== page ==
Step 5: Moisturise You enjoy moisturising, almost as much as cleansing. It makes your cheeks feel soft and squidgy, although you know you should be minimal on your face touching. You worry about the towel, the door-handle, everything you touched before squirting moisturiser onto the tip of your left forefinger. How every germ you have come into contact with may have made your entire routine until this point an almost redundant activity. Although your limbs are still tinged red, your fingers are cold again. You’re grateful for it, it’s soothing. The sensation reminds you of a stranger touching your face, which is pleasant, but that reminds you of a stranger touching your neck. Looking in the mirror, you imagine seeing what they did from a stranger’s POV. How a kiss turned to kissing, which turned to touching, which turned to touching your neck, holding your neck, tightening around your neck. Your neck became an object of pleasure for someone else. You didn’t stop them. You could have. But, you couldn’t decide in that moment whether you genuinely disliked it. You wanted to be accommodating, you didn’t want to stop kissing them, you didn’t know the risks involved and so, you just waited for it to be over. Step 6: Serum You don’t really understand exactly what serum is, but it appears on all the lists. What you did stumble across, on your many internet searches, was Rose Hip Oil. Rose Hip Oil. Reduces Acne. Rose Hip Oil. Eradicates Scars. Rose Hip Oil. Exorcises the Devil, so that you too can be as beautiful as he intended. You’ve used Rose Hip Oil for months and it hasn’t done any of that, or maybe it has, and you just can’t tell. You spent a lot of time locating your blemishes, but you still forget what used to be where. It’s hard to keep track of everything that needs to be improved, it’s as though there’s always something to replace what had occupied your brain before. There’s probably a new Oil now, a better Oil, or perhaps another step you need to add. You’ll research it later, to see what you are missing. Why does it always feel like there is something missing? For now, you slather the Oil on. It doesn’t soak in, it lies heavy on your face. You apply it for the sole reason that tomorrow morning your face will feel fresh and red-less. Your skin will look like how you want skin to appear, and not what skin actually seems to be. End – You get into bed. The duvet is pulled up to your neck, so even your own skin can’t touch it. There is no piece of fabric that fools you into a false sense of security more than your duvet. A duvet feels nothing like a person, a duvet holds no strength.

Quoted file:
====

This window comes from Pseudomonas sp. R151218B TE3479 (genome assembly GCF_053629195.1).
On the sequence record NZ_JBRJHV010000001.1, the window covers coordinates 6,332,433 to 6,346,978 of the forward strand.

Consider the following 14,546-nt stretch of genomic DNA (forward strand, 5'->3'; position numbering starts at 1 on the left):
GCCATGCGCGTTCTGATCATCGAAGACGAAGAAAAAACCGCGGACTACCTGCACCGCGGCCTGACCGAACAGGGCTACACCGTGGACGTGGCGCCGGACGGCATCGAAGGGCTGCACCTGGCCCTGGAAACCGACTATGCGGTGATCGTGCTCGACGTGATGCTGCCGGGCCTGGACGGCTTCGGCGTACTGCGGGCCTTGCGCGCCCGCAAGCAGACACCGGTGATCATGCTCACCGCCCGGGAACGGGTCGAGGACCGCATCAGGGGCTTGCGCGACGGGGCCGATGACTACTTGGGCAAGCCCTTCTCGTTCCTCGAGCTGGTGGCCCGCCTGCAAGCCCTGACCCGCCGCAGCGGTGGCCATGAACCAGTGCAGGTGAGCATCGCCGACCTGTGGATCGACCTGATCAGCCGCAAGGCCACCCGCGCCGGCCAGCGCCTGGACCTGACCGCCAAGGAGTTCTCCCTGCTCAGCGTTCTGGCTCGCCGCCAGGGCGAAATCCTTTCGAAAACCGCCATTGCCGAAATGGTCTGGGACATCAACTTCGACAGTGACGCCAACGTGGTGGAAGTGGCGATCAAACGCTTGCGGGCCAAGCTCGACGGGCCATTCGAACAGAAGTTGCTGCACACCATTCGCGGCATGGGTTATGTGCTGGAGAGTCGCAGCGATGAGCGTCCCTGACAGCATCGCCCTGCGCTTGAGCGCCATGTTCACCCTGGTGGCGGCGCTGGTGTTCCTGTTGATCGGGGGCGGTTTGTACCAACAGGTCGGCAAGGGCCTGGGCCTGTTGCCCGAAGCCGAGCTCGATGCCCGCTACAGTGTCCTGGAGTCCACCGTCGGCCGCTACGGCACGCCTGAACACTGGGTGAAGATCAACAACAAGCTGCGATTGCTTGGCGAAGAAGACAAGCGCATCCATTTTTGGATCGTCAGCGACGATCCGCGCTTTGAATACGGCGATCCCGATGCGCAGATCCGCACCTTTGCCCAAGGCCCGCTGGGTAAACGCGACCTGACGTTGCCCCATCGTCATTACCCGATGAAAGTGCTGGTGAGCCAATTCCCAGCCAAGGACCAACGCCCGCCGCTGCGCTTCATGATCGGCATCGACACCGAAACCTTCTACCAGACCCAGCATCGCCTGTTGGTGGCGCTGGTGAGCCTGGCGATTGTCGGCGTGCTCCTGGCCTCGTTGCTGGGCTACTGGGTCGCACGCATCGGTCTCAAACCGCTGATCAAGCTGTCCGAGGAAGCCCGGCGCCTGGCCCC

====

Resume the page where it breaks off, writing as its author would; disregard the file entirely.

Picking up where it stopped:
About the Author

Natalya Edwards is a writer from ethereal land of The Wirral, located just outside of Liverpool. She recently completed a Creative Writing MA from the University of Manchester, and has a History BA from the University of Sheffield. She currently writes short stories and flash fiction.

Twitter: @Nxtalyae